Money requires some kind of central banking authority to ensure that its value is universally recognized, and it only works well in a society where there are clearly defined customs or laws related to ownership and contracts. By adopting money, we gave up a certain amount of independence and freedom in exchange for synergistic societal efficiency. Now one person can specialize in a tiny, niche business, producing goods at much higher quality and much lower cost than someone who does so rarely, and only out of necessity. Those goods can be traded for money which can then be used to buy goods from other producers at similarly competitive prices. Everyone wins because of the societal cooperation that money is a symbol of. Everyone expends less effort for a given quality of living.

Recently, we’ve become more aware of people struggling in our society, working four or more full-time jobs per household to pay basic necessities such as rent, and we blame money. I know people who spend much of their time blaming money for the problems in our society. But without society, and without money, these same people would be slaving away trying to gather firewood, hunt animals, and craft pots and baskets. The reality is that in the USA, even the most basic standard of living is way above that of most developing countries. In fact, as Mr Money Moustache demonstrates, because of the scale of the economy, it’s possible to live a comfortable life in the USA for a very small amount of money, while at the same time earning a lot more than is possible in less developed countries. The potential ratio between income and cost of living is much higher than elsewhere.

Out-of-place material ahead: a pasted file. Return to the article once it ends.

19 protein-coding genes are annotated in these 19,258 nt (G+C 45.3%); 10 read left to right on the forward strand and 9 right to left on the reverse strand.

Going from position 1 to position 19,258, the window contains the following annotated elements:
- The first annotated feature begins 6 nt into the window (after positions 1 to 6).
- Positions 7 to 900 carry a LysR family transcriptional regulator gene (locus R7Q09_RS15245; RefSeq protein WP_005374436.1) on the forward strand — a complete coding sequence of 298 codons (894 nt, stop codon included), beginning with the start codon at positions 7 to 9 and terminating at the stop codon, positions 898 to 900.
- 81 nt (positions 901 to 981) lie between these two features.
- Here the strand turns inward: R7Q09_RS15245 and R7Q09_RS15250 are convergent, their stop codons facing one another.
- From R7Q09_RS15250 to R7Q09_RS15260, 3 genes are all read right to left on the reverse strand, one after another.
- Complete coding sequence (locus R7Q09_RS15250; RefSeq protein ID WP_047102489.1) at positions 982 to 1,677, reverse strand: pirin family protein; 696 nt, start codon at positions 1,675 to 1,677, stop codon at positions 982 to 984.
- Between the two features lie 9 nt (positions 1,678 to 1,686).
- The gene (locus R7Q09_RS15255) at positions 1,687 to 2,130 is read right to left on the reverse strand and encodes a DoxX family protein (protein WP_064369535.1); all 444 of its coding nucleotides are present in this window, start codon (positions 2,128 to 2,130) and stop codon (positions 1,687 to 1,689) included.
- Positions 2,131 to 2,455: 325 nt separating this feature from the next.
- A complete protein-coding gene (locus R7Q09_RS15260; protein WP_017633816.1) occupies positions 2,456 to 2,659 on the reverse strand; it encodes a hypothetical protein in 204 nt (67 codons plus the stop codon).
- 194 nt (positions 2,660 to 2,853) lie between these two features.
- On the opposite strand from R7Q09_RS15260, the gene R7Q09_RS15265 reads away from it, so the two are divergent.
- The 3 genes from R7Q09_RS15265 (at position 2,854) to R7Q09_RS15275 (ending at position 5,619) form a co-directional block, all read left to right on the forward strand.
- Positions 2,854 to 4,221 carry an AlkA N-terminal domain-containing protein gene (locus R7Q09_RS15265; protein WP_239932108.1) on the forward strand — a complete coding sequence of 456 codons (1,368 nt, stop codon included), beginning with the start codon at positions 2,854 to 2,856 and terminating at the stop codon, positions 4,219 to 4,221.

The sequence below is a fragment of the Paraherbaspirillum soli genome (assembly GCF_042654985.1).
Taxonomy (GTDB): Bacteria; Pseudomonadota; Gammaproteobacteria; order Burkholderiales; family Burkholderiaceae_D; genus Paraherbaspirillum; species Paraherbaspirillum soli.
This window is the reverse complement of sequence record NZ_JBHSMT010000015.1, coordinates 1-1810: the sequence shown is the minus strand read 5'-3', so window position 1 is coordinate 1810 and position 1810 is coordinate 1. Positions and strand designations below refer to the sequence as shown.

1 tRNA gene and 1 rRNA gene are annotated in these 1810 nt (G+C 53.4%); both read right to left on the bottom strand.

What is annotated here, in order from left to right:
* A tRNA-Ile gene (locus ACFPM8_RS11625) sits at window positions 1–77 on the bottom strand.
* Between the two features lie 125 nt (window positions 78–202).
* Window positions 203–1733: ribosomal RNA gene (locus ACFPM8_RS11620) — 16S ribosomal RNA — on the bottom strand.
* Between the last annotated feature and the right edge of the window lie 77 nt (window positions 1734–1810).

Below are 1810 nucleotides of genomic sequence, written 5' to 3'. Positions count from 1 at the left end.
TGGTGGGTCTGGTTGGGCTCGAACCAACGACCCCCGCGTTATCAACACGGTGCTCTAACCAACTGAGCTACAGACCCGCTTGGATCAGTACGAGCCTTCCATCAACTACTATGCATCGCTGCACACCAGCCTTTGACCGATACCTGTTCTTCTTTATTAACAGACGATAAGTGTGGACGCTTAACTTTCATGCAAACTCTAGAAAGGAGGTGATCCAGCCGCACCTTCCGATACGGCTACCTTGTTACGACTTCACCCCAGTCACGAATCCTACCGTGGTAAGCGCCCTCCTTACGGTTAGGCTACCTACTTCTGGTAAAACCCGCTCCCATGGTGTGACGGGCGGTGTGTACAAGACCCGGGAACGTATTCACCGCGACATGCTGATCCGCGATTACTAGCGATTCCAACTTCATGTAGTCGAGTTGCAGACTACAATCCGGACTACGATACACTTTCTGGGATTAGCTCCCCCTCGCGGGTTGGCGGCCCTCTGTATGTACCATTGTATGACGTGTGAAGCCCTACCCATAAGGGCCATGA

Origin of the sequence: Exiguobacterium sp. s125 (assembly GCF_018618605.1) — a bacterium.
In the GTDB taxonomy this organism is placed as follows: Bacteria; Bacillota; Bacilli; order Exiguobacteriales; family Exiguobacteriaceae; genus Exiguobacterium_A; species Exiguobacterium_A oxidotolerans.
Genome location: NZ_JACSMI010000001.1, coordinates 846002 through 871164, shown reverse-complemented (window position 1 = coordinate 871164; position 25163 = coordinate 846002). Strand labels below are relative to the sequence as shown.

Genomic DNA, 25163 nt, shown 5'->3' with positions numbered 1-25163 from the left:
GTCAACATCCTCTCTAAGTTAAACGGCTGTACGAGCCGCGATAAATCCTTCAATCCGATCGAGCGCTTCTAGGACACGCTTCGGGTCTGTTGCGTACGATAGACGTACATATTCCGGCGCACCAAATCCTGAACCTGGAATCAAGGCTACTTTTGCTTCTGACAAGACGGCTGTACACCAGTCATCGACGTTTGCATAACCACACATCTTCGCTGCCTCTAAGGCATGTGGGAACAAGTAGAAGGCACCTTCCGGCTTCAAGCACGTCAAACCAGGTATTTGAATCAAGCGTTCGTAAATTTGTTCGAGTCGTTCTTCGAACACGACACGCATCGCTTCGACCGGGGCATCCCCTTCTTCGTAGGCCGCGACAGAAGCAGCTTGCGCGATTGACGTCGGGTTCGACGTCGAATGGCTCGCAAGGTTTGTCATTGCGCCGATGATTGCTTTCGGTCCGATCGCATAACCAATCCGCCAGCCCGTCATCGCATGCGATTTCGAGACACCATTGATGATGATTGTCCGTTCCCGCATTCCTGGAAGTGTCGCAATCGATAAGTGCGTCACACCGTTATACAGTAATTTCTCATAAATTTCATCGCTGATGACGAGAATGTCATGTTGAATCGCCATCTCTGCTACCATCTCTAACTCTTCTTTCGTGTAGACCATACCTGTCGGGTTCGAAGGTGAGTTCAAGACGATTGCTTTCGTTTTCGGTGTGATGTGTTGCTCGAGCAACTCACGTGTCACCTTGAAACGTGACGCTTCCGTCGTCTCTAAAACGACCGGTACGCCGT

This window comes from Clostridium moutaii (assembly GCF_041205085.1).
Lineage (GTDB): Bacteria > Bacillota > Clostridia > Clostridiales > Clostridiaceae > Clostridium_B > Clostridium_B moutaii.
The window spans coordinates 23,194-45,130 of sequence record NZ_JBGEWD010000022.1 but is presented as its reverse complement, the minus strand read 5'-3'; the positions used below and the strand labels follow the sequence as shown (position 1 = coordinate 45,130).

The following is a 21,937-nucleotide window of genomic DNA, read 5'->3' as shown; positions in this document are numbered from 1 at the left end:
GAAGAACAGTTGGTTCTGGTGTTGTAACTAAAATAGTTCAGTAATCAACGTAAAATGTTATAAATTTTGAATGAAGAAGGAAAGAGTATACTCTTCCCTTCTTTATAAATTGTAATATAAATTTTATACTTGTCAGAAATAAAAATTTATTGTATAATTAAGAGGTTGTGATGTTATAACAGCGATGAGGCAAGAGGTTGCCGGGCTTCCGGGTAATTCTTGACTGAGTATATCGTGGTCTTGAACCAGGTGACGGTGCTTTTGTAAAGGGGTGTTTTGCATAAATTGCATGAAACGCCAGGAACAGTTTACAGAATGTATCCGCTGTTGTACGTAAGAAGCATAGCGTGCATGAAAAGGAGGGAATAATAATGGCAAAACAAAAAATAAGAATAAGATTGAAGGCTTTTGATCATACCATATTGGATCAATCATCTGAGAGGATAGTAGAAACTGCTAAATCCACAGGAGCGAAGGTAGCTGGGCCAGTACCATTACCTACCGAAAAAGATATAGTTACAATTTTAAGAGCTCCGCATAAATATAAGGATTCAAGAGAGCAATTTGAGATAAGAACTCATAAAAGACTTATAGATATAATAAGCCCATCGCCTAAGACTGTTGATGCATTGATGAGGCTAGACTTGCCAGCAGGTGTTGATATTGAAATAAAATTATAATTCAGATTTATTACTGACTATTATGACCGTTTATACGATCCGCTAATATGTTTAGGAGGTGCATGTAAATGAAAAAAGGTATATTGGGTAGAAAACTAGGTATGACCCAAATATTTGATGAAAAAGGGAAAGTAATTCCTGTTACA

Money represents survival

The reality is that as well as representing freedom and choice, money represents survival. Ten thousand years ago, if you didn’t have enough logs in your stack at the beginning of a sub-zero night, you might not wake up in the morning. Today, if you don’t have money to pay your utilities bill, you also might not wake up on the morning. Money isn’t the problem. Cold is the problem. Money is actually part of the solution. However, because of its power, money becomes associated with survival and control and freedom and choice. Money appears to have all of these characteristics that are not really a part of money. They are a reason for money.

Money is a product of intelligence

So let’s now circle back to intelligence. If money, and society itself, are tools that we, as intelligent beings, have developed to more easily and effectively survive a cold winter, or a famine, or anything else that nature throws at us, then money must be a very powerful tool. We created money because we are intelligent. Repeat after me: money is good.

What does technology want?